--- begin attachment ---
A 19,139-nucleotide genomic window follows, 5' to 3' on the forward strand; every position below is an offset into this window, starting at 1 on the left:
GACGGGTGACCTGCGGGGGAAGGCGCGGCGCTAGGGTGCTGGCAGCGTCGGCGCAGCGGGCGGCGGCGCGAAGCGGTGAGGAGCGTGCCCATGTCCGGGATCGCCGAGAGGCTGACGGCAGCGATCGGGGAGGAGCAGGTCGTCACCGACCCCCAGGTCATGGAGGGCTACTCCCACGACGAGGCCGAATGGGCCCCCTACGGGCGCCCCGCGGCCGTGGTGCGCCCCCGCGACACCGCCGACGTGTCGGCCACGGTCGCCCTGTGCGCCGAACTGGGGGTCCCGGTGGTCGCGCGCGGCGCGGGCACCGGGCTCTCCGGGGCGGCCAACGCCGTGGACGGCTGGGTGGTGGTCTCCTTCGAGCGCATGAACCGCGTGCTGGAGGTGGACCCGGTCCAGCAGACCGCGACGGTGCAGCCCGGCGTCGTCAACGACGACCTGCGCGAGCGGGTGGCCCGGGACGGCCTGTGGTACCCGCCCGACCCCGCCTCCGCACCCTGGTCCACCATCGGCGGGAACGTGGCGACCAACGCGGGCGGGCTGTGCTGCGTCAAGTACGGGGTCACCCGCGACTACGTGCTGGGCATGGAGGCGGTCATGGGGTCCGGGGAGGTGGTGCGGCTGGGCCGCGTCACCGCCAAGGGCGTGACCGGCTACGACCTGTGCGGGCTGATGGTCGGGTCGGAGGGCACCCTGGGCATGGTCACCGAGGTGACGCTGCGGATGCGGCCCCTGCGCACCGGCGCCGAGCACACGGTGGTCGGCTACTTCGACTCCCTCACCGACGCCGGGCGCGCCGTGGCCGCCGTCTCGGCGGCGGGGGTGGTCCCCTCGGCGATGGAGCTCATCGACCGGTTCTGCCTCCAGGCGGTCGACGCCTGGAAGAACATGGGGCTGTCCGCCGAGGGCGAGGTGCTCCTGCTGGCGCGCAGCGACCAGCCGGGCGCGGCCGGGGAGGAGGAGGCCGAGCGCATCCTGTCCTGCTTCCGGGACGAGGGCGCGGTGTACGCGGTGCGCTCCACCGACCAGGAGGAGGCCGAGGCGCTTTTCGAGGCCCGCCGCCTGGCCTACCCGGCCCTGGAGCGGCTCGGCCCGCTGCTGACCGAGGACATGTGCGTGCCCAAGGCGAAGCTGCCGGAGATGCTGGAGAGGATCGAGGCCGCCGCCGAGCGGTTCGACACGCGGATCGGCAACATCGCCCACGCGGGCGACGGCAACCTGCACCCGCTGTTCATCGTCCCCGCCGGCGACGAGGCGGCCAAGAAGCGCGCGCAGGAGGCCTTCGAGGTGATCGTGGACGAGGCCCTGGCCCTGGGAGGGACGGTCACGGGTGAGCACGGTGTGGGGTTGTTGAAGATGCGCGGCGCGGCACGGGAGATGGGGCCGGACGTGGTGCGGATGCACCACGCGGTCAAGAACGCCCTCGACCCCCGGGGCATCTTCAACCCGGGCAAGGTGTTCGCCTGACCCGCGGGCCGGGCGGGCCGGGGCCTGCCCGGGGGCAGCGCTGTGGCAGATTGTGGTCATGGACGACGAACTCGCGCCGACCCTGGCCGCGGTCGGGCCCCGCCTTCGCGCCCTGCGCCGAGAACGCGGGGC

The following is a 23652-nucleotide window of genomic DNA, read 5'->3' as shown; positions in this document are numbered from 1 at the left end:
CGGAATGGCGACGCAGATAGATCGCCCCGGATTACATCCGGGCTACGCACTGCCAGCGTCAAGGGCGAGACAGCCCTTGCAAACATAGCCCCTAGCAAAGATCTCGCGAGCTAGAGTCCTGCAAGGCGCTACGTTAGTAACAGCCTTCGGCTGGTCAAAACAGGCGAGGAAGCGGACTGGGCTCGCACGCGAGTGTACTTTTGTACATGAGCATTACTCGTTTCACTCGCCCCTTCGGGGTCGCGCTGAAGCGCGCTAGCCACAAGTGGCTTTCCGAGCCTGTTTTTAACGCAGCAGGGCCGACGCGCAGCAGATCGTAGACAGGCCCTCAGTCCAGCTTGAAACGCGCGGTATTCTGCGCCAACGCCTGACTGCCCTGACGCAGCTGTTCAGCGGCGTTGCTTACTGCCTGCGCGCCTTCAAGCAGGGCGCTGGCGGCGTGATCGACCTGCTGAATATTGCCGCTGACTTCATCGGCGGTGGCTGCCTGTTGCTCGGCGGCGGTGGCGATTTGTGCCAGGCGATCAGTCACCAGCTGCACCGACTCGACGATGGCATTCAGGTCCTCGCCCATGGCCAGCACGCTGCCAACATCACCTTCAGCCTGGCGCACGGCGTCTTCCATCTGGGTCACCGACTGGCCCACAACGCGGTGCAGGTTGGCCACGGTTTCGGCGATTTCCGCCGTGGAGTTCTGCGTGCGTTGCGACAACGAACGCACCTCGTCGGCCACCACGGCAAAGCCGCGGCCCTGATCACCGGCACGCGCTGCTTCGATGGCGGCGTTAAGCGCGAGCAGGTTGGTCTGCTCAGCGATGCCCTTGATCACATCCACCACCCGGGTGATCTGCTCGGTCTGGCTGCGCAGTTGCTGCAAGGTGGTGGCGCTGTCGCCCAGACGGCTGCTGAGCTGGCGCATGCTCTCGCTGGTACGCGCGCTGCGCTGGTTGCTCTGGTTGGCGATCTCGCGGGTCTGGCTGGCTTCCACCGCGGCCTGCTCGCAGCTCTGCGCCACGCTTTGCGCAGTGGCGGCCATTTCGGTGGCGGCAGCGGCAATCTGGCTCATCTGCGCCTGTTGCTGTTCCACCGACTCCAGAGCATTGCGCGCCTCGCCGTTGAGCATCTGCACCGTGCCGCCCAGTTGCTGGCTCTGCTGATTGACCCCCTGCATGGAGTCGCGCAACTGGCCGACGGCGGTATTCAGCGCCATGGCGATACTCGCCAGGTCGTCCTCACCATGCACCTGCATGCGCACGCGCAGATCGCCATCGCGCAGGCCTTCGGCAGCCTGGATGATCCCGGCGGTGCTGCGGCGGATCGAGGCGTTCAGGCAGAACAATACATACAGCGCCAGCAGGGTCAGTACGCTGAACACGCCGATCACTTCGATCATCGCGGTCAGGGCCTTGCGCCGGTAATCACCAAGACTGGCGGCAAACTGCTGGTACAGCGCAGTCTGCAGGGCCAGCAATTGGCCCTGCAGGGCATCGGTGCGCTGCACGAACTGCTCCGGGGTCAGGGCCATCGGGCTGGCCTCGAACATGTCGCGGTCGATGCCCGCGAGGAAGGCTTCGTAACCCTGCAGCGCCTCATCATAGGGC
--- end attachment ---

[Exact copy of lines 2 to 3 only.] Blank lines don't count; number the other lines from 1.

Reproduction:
GACGGGTGACCTGCGGGGGAAGGCGCGGCGCTAGGGTGCTGGCAGCGTCGGCGCAGCGGGCGGCGGCGCGAAGCGGTGAGGAGCGTGCCCATGTCCGGGATCGCCGAGAGGCTGACGGCAGCGATCGGGGAGGAGCAGGTCGTCACCGACCCCCAGGTCATGGAGGGCTACTCCCACGACGAGGCCGAATGGGCCCCCTACGGGCGCCCCGCGGCCGTGGTGCGCCCCCGCGACACCGCCGACGTGTCGGCCACGGTCGCCCTGTGCGCCGAACTGGGGGTCCCGGTGGTCGCGCGCGGCGCGGGCACCGGGCTCTCCGGGGCGGCCAACGCCGTGGACGGCTGGGTGGTGGTCTCCTTCGAGCGCATGAACCGCGTGCTGGAGGTGGACCCGGTCCAGCAGACCGCGACGGTGCAGCCCGGCGTCGTCAACGACGACCTGCGCGAGCGGGTGGCCCGGGACGGCCTGTGGTACCCGCCCGACCCCGCCTCCGCACCCTGGTCCACCATCGGCGGGAACGTGGCGACCAACGCGGGCGGGCTGTGCTGCGTCAAGTACGGGGTCACCCGCGACTACGTGCTGGGCATGGAGGCGGTCATGGGGTCCGGGGAGGTGGTGCGGCTGGGCCGCGTCACCGCCAAGGGCGTGACCGGCTACGACCTGTGCGGGCTGATGGTCGGGTCGGAGGGCACCCTGGGCATGGTCACCGAGGTGACGCTGCGGATGCGGCCCCTGCGCACCGGCGCCGAGCACACGGTGGTCGGCTACTTCGACTCCCTCACCGACGCCGGGCGCGCCGTGGCCGCCGTCTCGGCGGCGGGGGTGGTCCCCTCGGCGATGGAGCTCATCGACCGGTTCTGCCTCCAGGCGGTCGACGCCTGGAAGAACATGGGGCTGTCCGCCGAGGGCGAGGTGCTCCTGCTGGCGCGCAGCGACCAGCCGGGCGCGGCCGGGGAGGAGGAGGCCGAGCGCATCCTGTCCTGCTTCCGGGACGAGGGCGCGGTGTACGCGGTGCGCTCCACCGACCAGGAGGAGGCCGAGGCGCTTTTCGAGGCCCGCCGCCTGGCCTACCCGGCCCTGGAGCGGCTCGGCCCGCTGCTGACCGAGGACATGTGCGTGCCCAAGGCGAAGCTGCCGGAGATGCTGGAGAGGATCGAGGCCGCCGCCGAGCGGTTCGACACGCGGATCGGCAACATCGCCCACGCGGGCGACGGCAACCTGCACCCGCTGTTCATCGTCCCCGCCGGCGACGAGGCGGCCAAGAAGCGCGCGCAGGAGGCCTTCGAGGTGATCGTGGACGAGGCCCTGGCCCTGGGAGGGACGGTCACGGGTGAGCACGGTGTGGGGTTGTTGAAGATGCGCGGCGCGGCACGGGAGATGGGGCCGGACGTGGTGCGGATGCACCACGCGGTCAAGAACGCCCTCGACCCCCGGGGCATCTTCAACCCGGGCAAGGTGTTCGCCTGACCCGCGGGCCGGGCGGGCCGGGGCCTGCCCGGGGGCAGCGCTGTGGCAGATTGTGGTCATGGACGACGAACTCGCGCCGACCCTGGCCGCGGTCGGGCCCCGCCTTCGCGCCCTGCGCCGAGAACGCGGGGC

The following is a 23652-nucleotide window of genomic DNA, read 5'->3' as shown; positions in this document are numbered from 1 at the left end: